The founding executive director and chief science officer at the Alzheimer’s Drug Discovery Foundation detailed what he foresees the future of Alzheimer and dementia care to look like with telemedicine as a more permanent aspect of care.
“Alzheimer patients can often be confused, and I think actually seeing the patient through a video conferencing platform can be really advantageous as opposed to just a plain phone call.”
As more and more physicians begin to utilize telemedicine and video conferencing platforms to reach their patients in this time of pandemic, many have begun to think forward to the possible impact this may have on medicine. The overall consensus appears to be that this will push telemedicine forward in a way that, perhaps, may have been long overdue.
Although, even if this is the metaphorical push forward that was required to get telemedicine to this point, there are still challenges to be addressed in incorporating it into the daily care of patients. Howard Fillit, MD, founding executive director and chief science officer, Alzheimer’s Drug Discovery Foundation, told NeurologyLive that the main obstacle to overcome is a small one—that really, it’s just finding how to mesh its use into the day’s workflow. For his patients, who are geriatric and often have Alzheimer and dementia, he sees this as a positive to improving their care.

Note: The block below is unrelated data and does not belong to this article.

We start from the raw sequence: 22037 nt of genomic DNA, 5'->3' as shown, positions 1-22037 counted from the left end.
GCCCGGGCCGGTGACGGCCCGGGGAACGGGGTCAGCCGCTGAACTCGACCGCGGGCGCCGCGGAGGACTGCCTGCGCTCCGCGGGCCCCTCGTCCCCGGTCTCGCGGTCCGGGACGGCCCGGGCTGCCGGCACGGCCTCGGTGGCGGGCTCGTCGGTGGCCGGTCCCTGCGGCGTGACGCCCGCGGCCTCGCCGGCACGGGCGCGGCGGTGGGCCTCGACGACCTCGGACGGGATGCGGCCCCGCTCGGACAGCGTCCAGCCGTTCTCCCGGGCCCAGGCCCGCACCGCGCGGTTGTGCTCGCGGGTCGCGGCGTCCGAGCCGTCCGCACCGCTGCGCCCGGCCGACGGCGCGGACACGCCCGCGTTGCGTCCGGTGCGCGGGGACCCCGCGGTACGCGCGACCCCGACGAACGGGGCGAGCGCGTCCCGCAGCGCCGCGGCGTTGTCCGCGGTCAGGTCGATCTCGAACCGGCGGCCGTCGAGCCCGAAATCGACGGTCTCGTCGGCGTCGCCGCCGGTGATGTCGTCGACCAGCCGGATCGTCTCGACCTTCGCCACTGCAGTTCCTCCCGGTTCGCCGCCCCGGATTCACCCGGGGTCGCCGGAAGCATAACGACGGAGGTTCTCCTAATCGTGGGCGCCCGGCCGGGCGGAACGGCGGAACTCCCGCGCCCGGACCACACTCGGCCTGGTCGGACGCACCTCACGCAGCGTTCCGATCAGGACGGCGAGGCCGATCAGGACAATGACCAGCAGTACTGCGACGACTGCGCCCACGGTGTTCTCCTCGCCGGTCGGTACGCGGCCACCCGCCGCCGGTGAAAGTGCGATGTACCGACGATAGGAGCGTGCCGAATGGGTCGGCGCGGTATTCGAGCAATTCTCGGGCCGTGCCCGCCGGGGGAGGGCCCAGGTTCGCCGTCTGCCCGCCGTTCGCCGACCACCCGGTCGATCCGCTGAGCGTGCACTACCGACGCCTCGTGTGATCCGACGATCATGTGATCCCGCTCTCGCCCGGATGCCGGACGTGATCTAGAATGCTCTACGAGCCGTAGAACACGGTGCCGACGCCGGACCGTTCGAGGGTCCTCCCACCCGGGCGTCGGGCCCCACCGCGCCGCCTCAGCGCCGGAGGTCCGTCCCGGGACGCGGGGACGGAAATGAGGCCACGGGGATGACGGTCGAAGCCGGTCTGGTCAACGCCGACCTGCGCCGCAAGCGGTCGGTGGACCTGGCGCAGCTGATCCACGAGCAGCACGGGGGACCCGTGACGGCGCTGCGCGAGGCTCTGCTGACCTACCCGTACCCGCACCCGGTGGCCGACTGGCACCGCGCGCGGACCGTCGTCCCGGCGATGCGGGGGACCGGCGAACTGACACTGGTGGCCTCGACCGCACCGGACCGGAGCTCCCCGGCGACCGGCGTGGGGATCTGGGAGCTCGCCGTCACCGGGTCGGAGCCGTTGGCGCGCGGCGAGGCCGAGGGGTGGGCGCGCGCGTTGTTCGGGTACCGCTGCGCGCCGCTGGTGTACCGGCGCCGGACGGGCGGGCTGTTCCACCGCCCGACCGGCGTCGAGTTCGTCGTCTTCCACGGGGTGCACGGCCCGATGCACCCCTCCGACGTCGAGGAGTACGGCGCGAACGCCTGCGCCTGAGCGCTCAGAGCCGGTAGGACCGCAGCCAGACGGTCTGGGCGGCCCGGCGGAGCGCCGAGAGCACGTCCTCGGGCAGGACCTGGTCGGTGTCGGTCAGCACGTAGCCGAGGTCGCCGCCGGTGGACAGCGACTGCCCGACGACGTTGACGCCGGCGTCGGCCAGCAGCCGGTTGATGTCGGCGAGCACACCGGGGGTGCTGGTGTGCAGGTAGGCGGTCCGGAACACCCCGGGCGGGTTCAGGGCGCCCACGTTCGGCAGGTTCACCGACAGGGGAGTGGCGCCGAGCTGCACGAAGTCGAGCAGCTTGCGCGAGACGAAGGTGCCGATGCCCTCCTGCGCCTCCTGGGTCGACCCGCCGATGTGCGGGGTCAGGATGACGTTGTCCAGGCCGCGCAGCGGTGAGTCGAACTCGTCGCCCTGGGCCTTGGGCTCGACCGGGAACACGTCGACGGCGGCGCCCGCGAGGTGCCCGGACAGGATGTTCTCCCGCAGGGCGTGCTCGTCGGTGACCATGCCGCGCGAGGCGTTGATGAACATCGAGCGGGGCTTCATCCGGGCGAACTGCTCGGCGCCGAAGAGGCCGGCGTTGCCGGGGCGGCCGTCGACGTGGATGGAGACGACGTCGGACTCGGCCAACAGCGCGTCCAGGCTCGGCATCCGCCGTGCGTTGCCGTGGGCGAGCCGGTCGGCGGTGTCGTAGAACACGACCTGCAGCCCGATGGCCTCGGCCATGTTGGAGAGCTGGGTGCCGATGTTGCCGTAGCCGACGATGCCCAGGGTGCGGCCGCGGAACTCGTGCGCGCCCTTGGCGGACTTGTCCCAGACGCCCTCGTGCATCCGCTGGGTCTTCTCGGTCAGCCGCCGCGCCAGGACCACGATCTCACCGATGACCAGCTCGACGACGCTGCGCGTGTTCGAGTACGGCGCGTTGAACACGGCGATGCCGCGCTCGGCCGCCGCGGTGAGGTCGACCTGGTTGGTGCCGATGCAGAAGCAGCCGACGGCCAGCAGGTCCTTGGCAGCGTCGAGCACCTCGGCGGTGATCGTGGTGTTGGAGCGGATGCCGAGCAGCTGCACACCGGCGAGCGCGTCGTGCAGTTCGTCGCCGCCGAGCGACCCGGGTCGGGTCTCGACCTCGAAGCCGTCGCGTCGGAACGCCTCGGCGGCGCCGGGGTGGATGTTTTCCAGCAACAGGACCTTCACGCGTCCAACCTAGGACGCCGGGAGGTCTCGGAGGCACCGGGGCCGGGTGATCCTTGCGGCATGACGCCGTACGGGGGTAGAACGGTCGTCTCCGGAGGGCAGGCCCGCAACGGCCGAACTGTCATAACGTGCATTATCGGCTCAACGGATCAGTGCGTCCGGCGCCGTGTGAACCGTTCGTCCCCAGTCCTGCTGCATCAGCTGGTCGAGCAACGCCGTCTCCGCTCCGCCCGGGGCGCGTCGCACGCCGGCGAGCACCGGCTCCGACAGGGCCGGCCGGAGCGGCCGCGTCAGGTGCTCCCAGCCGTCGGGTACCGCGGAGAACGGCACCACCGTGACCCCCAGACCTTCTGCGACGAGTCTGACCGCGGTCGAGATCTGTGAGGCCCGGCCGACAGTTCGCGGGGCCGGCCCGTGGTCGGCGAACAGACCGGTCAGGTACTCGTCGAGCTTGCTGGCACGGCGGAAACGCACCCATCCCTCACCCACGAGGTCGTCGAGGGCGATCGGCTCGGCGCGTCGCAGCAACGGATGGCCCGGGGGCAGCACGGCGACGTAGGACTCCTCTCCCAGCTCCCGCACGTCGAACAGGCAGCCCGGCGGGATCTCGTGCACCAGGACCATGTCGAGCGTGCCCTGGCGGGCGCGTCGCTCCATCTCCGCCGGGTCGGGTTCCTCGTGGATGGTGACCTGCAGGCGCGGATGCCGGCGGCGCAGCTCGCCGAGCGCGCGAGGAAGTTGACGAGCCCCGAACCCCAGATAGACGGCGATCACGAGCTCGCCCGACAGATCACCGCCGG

In this interview, Fillit provides insight into his experiences so far with this technology. He also expands on what he foresees the future of Alzheimer and dementia care to look like, and more specifically, how this may not only move telemedicine forward, but could positively affect the assimilation of a number of other technologies into daily care.